Program Schedule

1510
Improving healthcare worker hand hygiene adherence before patient contact: A contest between three Japanese tertiary care centers

Session: Poster Abstract Session: Hand Hygiene
Saturday, October 11, 2014
Room: The Pennsylvania Convention Center: IDExpo Hall BC
Posters
  • IDSA presentation 2014 final .pdf (206.0 kB)
  • Background:  Proper hand hygiene is an important strategy to prevent healthcare-associated infection. We previously showed low hand hygiene adherence among healthcare workers in four Japanese hospitals (adherence between 11% and 25%). In the current study, we evaluate the impact of a contest to improve hand hygiene practices of healthcare workers in three Japanese tertiary care centers.

    Methods:  Hand hygiene adherence was re-evaluated in three to four wards in each hospital - a surgical unit, a medical unit, an intensive care unit, and/or an emergency department – after a 6-month hand hygiene intervention.  While all hospitals were provided guidance about the World Health Organization (WHO) multimodal hand-hygiene intervention, each hospital could tailor the intervention to their facility. Post-intervention hand hygiene adherence rates for each unit and hospital were compared to pre-intervention rates.  Using the same methods as for pre-intervention, we focused on hand hygiene before patient contact.  The hospital that achieved the highest hand hygiene adherence after the intervention was offered a prize consisting of 500,000 Japanese yen (approximately 5,000 USD) and a trophy, provided by an American collaborator not affiliated with any of the Japanese hospitals.

    Results:  A total of 2,982 post intervention provider-patient encounters were observed in 10 units across the three participating hospitals. Overall, the post-intervention hand hygiene adherence rate was significantly improved (18% pre- to 33% post-intervention; P<.001). Hand hygiene adherence was improved for both nurses (21% to 35%; P <.001) and physicians (15% to 30%; P <.001) post-intervention. Among those with appropriate hand hygiene, the use of alcohol-based hand rub increased significantly (67% pre- to 90% post-intervention; P<.001). The improvement in adherence rates varied considerably, however, by hospital (Hospital A +29%, Hospital B +5%, Hospital C +7%).  Hospital A was the contest winner with 40% adherence post-intervention.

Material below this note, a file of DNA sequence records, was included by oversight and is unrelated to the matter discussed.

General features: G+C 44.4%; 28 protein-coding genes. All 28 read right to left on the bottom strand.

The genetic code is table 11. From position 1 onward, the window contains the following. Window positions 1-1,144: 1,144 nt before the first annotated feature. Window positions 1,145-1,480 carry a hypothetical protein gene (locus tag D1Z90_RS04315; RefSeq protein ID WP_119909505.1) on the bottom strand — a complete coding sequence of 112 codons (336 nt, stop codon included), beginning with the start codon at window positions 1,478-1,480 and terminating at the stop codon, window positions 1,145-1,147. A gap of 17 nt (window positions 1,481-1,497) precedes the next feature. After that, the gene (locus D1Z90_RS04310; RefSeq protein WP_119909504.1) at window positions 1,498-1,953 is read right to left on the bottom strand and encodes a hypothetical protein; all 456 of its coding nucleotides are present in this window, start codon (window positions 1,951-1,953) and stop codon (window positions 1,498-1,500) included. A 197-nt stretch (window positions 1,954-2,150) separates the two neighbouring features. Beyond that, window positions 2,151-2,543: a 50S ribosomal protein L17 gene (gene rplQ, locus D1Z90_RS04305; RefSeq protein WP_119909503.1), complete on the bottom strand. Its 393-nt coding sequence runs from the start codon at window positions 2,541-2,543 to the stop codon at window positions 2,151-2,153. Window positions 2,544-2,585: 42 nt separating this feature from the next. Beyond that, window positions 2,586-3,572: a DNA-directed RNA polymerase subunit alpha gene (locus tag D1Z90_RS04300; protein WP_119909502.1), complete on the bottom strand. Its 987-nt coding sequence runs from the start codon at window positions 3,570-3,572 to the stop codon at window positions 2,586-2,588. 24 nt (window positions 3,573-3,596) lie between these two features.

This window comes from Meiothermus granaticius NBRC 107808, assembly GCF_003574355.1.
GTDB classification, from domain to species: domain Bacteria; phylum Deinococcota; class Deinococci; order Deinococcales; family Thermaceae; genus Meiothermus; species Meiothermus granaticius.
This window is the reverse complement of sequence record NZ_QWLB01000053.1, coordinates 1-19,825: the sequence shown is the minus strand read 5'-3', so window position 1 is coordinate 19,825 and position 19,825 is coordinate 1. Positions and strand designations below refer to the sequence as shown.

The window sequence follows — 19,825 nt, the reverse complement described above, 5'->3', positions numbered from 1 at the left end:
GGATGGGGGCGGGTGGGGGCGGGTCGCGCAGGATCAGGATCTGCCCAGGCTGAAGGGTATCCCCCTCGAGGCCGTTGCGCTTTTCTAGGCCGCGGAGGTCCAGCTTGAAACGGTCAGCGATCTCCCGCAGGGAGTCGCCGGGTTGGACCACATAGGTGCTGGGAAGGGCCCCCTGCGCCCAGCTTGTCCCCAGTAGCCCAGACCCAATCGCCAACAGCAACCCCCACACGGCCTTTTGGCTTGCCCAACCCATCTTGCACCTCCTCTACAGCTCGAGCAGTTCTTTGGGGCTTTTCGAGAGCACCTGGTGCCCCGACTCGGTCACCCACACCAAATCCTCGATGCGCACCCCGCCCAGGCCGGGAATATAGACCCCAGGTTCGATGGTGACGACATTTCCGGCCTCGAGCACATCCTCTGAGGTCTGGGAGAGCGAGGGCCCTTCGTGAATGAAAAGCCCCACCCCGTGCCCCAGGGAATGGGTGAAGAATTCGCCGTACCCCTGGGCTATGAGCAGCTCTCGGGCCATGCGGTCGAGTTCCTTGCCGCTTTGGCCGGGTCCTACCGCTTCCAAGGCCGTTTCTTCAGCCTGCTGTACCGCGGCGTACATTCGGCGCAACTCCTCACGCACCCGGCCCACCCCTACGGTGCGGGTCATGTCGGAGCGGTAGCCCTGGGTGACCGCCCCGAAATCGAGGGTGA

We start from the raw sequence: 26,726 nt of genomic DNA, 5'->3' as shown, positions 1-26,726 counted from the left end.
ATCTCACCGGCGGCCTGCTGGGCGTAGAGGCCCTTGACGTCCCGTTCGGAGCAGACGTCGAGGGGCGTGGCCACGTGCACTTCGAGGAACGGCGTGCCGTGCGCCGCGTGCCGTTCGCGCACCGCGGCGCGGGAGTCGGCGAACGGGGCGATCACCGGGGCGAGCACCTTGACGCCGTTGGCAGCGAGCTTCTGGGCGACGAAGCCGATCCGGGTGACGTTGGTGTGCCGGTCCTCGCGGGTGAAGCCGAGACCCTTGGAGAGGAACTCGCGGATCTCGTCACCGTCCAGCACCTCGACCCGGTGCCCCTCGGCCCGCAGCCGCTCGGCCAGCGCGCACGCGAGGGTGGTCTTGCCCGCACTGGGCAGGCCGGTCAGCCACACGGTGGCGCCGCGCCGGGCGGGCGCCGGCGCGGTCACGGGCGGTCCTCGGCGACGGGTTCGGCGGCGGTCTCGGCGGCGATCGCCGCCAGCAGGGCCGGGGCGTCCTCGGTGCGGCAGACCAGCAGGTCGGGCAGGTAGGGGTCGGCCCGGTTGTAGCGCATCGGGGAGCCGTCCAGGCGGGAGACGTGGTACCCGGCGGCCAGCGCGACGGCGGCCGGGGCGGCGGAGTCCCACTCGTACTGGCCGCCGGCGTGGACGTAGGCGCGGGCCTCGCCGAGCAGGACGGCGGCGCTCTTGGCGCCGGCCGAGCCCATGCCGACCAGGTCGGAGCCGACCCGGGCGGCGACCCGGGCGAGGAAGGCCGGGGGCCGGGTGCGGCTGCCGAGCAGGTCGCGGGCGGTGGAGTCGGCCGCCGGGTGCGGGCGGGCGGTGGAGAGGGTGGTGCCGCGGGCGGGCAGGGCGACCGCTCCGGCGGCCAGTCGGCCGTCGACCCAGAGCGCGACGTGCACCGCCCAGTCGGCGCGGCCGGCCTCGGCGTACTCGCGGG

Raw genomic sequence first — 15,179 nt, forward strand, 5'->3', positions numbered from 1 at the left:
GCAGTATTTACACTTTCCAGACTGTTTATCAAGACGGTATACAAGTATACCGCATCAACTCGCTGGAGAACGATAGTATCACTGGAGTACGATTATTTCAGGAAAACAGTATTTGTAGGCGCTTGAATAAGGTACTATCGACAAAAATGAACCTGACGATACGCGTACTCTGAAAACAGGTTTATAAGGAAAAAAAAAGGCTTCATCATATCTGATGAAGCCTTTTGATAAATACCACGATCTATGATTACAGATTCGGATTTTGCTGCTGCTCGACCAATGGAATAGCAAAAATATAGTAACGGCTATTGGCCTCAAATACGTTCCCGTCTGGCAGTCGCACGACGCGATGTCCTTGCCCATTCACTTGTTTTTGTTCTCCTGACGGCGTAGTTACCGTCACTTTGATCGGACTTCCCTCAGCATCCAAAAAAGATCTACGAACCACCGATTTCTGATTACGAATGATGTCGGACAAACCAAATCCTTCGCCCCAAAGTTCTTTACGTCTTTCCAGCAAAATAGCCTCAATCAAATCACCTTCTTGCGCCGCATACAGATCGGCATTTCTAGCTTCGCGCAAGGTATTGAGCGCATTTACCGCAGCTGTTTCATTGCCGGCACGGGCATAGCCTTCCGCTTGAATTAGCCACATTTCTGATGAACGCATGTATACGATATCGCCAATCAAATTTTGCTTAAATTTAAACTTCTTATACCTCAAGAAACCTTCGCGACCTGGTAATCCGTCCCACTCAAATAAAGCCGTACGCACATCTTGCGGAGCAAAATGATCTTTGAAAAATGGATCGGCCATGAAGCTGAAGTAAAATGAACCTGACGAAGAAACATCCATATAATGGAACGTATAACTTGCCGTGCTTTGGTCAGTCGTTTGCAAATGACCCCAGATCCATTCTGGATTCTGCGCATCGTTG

Conclusion:  Use of a contest during implementation of a WHO-based multimodal intervention was successful in improving healthcare worker hand hygiene adherence rates in three hospitals in Japan. However, more work is required to improve hand hygiene compliance as rates remain low.

    Hitoshi Honda, MD, Division of Infectious Diseases and Department of Medicine, Tokyo Metropolitan Tama Medical Center, Fuchu, Tokyo, Japan, Tomoko Sakihama, RN, CNIC, MSN, Department of Nursing, International University of Health and Welfare Graduate School, Minato, Japan, Sanjay Saint, MD, MPH, Veterans Affairs Ann Arbor Healthcare System, Ann Arbor, MI, Karen Fowler, MPH, Ann Arbor VA Medical Center, Ann Arbor, MI, Toru Kamiya, MD, Dept. of Infectious Disease and General Internal Medicine, Rakuwakai Otowa Hospital, Kyoto, Japan, Yumiko Sato, RN, CNIC, MSN, Infection Prevention, Teine Keijinkai Medical Center, Sapporo, Japan, Ritsuko Iuchi, RN, CNIC, MSN, Rakuwakai Otowa Hospital, Kyoto, Japan and Yasuharu Tokuda, MD MPH, 4) Japan Community Healthcare Organization, Tokyo, Japan

    Disclosures:

    H. Honda, None

    T. Sakihama, None

    S. Saint, None

    K. Fowler, None

    T. Kamiya, None

    Y. Sato, None

    R. Iuchi, None

    Y. Tokuda, None

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